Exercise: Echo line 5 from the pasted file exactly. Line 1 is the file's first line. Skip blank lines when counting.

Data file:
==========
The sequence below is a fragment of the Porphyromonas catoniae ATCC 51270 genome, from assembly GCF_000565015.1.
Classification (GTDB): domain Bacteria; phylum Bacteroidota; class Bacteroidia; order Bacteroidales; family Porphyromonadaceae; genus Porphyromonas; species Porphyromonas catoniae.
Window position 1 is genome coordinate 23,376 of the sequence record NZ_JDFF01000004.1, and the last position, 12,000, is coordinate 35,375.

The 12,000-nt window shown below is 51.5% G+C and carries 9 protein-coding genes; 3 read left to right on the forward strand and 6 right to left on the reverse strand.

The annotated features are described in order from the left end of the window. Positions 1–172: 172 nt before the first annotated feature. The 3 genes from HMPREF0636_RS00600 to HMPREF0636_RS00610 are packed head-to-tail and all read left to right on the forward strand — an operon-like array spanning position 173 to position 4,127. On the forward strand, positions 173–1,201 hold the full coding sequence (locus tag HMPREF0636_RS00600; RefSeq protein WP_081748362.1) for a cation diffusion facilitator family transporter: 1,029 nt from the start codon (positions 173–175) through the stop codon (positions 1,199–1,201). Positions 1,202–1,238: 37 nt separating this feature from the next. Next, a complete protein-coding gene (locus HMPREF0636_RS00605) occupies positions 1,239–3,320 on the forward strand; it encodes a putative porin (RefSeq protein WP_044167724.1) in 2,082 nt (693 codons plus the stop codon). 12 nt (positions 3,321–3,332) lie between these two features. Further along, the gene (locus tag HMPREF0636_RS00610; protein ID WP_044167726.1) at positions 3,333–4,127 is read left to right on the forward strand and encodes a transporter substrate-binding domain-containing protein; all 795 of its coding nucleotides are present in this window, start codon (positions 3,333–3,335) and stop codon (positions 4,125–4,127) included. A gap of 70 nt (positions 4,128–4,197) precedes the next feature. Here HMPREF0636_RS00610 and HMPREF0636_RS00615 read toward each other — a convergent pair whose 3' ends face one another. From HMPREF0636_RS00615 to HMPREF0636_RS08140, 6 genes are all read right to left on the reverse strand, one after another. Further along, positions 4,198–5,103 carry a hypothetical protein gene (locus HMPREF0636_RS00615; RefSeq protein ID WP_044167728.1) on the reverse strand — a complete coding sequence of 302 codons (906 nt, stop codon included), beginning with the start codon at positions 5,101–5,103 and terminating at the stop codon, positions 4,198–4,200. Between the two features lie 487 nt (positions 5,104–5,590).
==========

The annotated features are described in order from the left end of the window. Positions 1–172: 172 nt before the first annotated feature. The 3 genes from HMPREF0636_RS00600 to HMPREF0636_RS00610 are packed head-to-tail and all read left to right on the forward strand — an operon-like array spanning position 173 to position 4,127. On the forward strand, positions 173–1,201 hold the full coding sequence (locus tag HMPREF0636_RS00600; RefSeq protein WP_081748362.1) for a cation diffusion facilitator family transporter: 1,029 nt from the start codon (positions 173–175) through the stop codon (positions 1,199–1,201). Positions 1,202–1,238: 37 nt separating this feature from the next. Next, a complete protein-coding gene (locus HMPREF0636_RS00605) occupies positions 1,239–3,320 on the forward strand; it encodes a putative porin (RefSeq protein WP_044167724.1) in 2,082 nt (693 codons plus the stop codon). 12 nt (positions 3,321–3,332) lie between these two features. Further along, the gene (locus tag HMPREF0636_RS00610; protein ID WP_044167726.1) at positions 3,333–4,127 is read left to right on the forward strand and encodes a transporter substrate-binding domain-containing protein; all 795 of its coding nucleotides are present in this window, start codon (positions 3,333–3,335) and stop codon (positions 4,125–4,127) included. A gap of 70 nt (positions 4,128–4,197) precedes the next feature. Here HMPREF0636_RS00610 and HMPREF0636_RS00615 read toward each other — a convergent pair whose 3' ends face one another. From HMPREF0636_RS00615 to HMPREF0636_RS08140, 6 genes are all read right to left on the reverse strand, one after another. Further along, positions 4,198–5,103 carry a hypothetical protein gene (locus HMPREF0636_RS00615; RefSeq protein ID WP_044167728.1) on the reverse strand — a complete coding sequence of 302 codons (906 nt, stop codon included), beginning with the start codon at positions 5,101–5,103 and terminating at the stop codon, positions 4,198–4,200. Between the two features lie 487 nt (positions 5,104–5,590).